With Drupal 8, the project switched to semantic versioning and a rapid, six-month cycle of new feature releases. Our new guidelines around backwards compatibility and code deprecations have made Drupal continually relevant, yet ensured that it remains stable and well-supported. And best of all, these changes together mean that the upgrade to Drupal 9 will be a simple one. 

That's the story we’re telling in 2020; the best way to get ready for Drupal 9 is simply to keep up with the latest releases of Drupal 8. This next major release will be easier for every stakeholder — and for site owners, upgrading to Drupal 9 will require far less effort than upgrading to Drupal 8, which is the true celebration!

There are other engineering initiatives underway in 2020 as well. We want to enable merge requests for Drupal code repositories. We're also hoping to continue the work we did on the Automatic Updates Initiative, and are seeking new partners to help move that forward. And we're always collaborating with the community, making small tweaks and usability improvements. 

In 2020 the DA is striving to make diversity, equity, and inclusion a focus in our work. Staff will participate in an internal equity assessment of our systems and programs resulting in a DE+I workplan, as well as ongoing education on diversity, equity, and inclusion. Additionally, DA’s leadership team will begin to develop external programs with the goal of welcoming more people from underrepresented groups into the Drupalsphere.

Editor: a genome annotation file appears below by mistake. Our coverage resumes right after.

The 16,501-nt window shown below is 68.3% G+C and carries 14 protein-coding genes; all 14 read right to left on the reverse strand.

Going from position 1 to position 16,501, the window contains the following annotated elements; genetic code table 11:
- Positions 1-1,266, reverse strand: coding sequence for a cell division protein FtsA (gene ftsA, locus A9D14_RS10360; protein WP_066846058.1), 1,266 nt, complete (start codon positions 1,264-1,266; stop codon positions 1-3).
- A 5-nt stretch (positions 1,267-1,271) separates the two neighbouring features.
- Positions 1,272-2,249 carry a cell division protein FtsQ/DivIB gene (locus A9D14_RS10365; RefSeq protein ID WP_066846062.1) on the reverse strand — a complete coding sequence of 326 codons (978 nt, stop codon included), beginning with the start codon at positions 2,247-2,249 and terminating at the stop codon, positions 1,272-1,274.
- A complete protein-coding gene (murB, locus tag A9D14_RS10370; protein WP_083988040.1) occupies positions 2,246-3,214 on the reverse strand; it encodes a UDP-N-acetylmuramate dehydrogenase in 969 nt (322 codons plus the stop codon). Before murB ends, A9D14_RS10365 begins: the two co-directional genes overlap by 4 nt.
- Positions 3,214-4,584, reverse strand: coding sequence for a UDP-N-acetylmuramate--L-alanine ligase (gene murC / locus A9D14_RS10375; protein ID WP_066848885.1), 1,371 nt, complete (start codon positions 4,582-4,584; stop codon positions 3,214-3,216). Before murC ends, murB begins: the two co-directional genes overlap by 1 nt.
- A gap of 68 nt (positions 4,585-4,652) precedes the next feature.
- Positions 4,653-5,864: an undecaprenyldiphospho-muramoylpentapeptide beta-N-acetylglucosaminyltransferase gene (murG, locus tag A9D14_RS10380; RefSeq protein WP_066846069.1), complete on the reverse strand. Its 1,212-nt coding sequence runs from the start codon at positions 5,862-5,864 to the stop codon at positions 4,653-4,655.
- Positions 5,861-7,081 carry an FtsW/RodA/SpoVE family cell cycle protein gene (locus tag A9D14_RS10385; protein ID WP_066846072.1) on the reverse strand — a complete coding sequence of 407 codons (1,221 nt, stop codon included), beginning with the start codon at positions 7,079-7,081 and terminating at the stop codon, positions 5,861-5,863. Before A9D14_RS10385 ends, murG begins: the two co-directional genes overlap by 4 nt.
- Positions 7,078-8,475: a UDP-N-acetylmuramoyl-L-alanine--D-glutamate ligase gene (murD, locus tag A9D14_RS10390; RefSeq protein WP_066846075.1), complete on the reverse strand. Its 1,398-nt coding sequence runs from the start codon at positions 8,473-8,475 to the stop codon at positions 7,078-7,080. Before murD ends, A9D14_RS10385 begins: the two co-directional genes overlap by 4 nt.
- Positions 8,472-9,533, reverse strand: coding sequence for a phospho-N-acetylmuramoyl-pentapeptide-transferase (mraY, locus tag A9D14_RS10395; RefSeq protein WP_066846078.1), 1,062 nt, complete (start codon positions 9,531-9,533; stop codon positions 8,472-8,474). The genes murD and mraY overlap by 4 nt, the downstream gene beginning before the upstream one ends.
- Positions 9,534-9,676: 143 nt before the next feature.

stickers promoting Drupal 9
Let's publicize Drupal 9 together! Please share your ideas about promoting Drupal 9

Thanks to so many individuals & organizations

We extend a hearty thanks worldwide to all the volunteers who work with us in so many capacities, and to the Drupal Association Supporters, who make it possible for us to work on all the aforementioned projects and plans. We are grateful to have a community centered around education, collaboration, and action.

Thank you all for being an essential part of our collective journey! Dries recently said this about the DA, and we believe it extends to our members:

“I've been impressed with how the Drupal Association keeps growing in its role and its impact on the Drupal project. You're working on so many important projects at the same time, and you do it with such passion, commitment and a big heart.” 

Jan 29 2020
Jan 29

Aesthetic and engaging website navigation menus largely define your site’s success. They help your visitors easily get from point A to point B and finally reach point C — a conversion!

If your site is built with Drupal, you are in luck. There are plenty of modules to build modern navigation menus and improve your website navigation. We will see how to create a very attractive website navigation design with one of them — the Menu Item Extras Drupal module.

Best practices for website navigation design

Website navigation menus bring you the most value if they are built in accordance with the best design practices. Here are some of them.

  • Make the purpose of the menu links clear